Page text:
Knowing the differences between earplugs and earmuffs will allow you to determine the best and most appropriate hearing protection device for varying situations.
Understanding the differences between earplugs and earmuffs is important if you are concerned about your overall hearing. This choice can mean the difference between getting the proper noise protection you need, or putting yourself at risk of noise-induced hearing loss.
That’s why we’ve included important information in this post, such as:
- What hearing protection devices are
- Comparisons between earplugs and earmuffs
- Different types of earplugs
- Different types of earmuffs
- Pros and cons of each device
- And more!
So if you want to learn more about this topic and find the best hearing protection device, we highly advise that you read on.
In This Article
What is a Hearing Protection Device?
A hearing protection device (HPD) is a device that is meant to be worn in or around the ears while exposed to environments with excessive noise in order to reduce the risk of noise-induced hearing loss.
In addition to lowering the amount of noise that enters your ear, HPDs also have the ability to help protect against other health effects from noise such as tinnitus, hypertension, stress, and general discomfort.
We all need some form of hearing protection, one way or another. This is especially true if your work environment or hobby naturally has a lot of unavoidable noise such as working at a construction site or using certain heavy machinery.
There are many types of HPDs out there, but the main two are earmuffs and earplugs. Each has its own unique characteristics, advantages and disadvantages which we will be discussing further. This is why it’s essential that you know how to pick the correct HPD that will address your specific needs while providing you with the right amount of hearing protection.
One way for you to educate yourself on HPDs is first understanding the different manufacturer labels that come along with them. These labels are the Noise Reduction Rating (NRR) and the Single Number Rating (SNR). They help you understand just how much hearing protection you can expect from the specific device.
Comparison Between Earplugs and Earmuffs
Below is a generalized comparison table of the advantages and disadvantages of earplugs and earmuffs.
|Earplugs Vs. Earmuffs Comparison Table|
What are Earplugs?
Earplugs are small, tubular HPDs that are meant to be inserted inside the ear canal. Earplugs can either be disposable (one-time usage) or manufactured for reusability.
These devices can come in handy when you are in a noisy environment and need some quite. For instance, earplugs can help when flying to reduce background noises and equalize air pressure changes.
Below are some of the different subtypes of earplugs:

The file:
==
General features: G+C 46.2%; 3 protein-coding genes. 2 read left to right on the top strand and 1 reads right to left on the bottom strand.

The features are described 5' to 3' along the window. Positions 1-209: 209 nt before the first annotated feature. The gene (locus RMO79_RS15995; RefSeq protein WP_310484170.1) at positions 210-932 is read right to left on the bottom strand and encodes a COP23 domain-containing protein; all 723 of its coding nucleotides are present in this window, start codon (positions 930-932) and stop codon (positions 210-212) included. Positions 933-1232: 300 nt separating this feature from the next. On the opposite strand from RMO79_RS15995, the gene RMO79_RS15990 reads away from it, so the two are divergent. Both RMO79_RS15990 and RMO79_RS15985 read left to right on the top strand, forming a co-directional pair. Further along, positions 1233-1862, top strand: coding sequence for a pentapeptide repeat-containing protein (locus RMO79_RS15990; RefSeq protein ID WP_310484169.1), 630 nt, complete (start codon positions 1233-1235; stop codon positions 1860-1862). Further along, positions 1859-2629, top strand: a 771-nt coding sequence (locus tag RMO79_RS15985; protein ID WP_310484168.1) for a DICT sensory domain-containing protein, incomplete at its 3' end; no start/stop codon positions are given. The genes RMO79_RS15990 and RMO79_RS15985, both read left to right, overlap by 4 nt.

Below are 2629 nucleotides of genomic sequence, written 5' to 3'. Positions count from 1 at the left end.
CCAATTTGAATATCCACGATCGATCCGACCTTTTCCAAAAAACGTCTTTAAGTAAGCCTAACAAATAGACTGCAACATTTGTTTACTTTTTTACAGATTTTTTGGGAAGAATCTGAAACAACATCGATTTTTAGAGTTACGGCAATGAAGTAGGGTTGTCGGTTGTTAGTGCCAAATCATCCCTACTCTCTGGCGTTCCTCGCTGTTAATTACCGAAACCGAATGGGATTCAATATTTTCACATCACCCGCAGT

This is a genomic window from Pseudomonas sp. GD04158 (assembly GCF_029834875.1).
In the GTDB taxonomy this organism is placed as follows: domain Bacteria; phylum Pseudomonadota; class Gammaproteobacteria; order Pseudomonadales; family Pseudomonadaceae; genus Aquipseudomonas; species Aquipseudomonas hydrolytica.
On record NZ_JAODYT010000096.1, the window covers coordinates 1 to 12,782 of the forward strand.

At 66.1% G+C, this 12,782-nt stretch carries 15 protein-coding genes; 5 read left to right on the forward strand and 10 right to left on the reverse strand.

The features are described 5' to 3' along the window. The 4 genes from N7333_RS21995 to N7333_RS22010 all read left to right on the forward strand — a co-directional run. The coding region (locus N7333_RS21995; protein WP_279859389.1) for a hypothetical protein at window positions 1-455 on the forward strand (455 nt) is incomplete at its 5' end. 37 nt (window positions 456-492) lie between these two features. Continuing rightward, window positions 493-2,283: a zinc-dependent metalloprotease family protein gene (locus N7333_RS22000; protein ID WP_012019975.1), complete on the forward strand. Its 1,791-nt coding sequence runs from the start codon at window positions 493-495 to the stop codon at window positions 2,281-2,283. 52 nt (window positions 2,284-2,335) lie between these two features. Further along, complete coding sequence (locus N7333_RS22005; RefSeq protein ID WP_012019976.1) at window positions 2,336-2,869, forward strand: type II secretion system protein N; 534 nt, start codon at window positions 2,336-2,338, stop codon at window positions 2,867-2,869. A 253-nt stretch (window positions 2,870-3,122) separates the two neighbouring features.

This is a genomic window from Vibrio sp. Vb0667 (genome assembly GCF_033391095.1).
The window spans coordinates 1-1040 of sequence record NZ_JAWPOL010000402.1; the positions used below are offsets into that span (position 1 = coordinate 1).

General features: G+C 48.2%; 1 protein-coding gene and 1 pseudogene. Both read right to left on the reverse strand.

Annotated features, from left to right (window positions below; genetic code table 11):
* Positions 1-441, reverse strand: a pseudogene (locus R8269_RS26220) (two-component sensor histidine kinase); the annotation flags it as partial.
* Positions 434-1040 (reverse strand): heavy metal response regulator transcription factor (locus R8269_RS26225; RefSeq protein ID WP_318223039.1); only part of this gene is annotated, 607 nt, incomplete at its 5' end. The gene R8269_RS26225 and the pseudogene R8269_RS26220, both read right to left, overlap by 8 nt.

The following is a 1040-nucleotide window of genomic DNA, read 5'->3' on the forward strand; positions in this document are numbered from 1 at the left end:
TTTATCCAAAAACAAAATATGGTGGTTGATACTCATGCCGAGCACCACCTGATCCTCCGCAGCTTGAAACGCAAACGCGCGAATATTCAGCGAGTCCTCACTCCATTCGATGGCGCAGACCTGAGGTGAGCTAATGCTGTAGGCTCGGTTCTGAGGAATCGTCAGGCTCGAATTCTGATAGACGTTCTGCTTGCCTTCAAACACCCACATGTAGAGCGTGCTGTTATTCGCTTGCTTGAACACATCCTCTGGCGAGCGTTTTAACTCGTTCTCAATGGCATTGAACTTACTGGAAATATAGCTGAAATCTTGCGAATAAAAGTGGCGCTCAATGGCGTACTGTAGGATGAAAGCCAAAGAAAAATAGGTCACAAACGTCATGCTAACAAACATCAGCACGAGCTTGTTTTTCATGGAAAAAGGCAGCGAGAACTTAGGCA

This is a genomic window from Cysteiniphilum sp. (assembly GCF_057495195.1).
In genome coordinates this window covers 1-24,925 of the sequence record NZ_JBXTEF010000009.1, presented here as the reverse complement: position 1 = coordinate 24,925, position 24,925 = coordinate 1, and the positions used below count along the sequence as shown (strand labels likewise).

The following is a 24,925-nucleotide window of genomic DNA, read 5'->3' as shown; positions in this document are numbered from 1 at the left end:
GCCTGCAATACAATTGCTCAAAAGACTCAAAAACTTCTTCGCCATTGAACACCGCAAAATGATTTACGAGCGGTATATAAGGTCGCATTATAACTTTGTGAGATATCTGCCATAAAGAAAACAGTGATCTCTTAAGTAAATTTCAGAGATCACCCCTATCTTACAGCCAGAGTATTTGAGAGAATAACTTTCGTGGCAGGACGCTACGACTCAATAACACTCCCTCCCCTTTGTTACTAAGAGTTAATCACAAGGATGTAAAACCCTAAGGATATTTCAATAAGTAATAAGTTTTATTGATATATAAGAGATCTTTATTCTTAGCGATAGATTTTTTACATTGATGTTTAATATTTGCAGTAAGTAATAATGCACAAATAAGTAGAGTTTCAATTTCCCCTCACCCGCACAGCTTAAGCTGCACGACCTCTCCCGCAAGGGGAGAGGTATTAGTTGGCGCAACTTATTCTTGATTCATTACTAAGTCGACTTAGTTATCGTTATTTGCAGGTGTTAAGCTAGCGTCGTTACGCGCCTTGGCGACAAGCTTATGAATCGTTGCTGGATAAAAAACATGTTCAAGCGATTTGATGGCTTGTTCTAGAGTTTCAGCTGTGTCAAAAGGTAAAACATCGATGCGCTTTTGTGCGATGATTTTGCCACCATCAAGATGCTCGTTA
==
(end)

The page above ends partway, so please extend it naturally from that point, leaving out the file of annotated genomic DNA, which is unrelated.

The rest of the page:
- An example of foam earplugs: 3M’s Uncorded, Disposable, Foam Earplugs
These earplugs are made from foam and are meant to be disposed of after usage in order to maintain good hygiene. After being compressed and inserted inside the ear canal, these earplugs start to expand to take up the remaining space and seal the ear canal which reduces the overall noise level exposure.
They are relatively cheap and are often worn by industrial workers who work with loud machinery and soldiers when firing weapons.
Custom molded/preformed earplugs
- An example of custom molded earplugs: Robins Air Force Base’s Custom Earplugs
These earplugs are customized and molded to fit an individual’s ear canal. Although they are more expensive than disposable foam earplugs, they offer reusability and a better fit for your ears – especially if your ear anatomy is outside the norm.
There are also premolded earplugs that have a preformed shape that allows an easy push-to-fit design.
Although most molded earplugs are made of silicone and rubber, other materials used include thermoplastics, plastic and nylon.
- An example of musician’s earplugs: EAROS’ High Fidelity Acoustic Filters
Musician’s earplugs, also called Hi-Fi or Lossless earplugs, reduce the intensity of sounds across all frequencies in order to help maintain the ear’s natural frequency response. These earplugs are usually made from silicone or vinyl materials.
The protruding end caps of these earplugs contain an acoustic transmission line that has an attenuator at the end, while the layered domed flanges make a seal inside the ear. Lastly, the hole at the end of the plug is meant to be used as an output port.
- An example of electronic earplugs: Walker’s Silencer Electronic Earplugs
The main purpose of electronic earplugs is to reduce loud noises more than soft noises. They can even amplify softer sounds which can provide you with dynamic range compression. The way this works is by putting a microphone and speaker pair inside a standard passive earplug.
When sounds are at a safe level, the microphone picks up on this, amplifies it, then relays it to your ear through the speaker. However, if sound levels are excessive or hazardous, the speaker amplification is basically turned off and you receive the full protection of the standard passive earplug.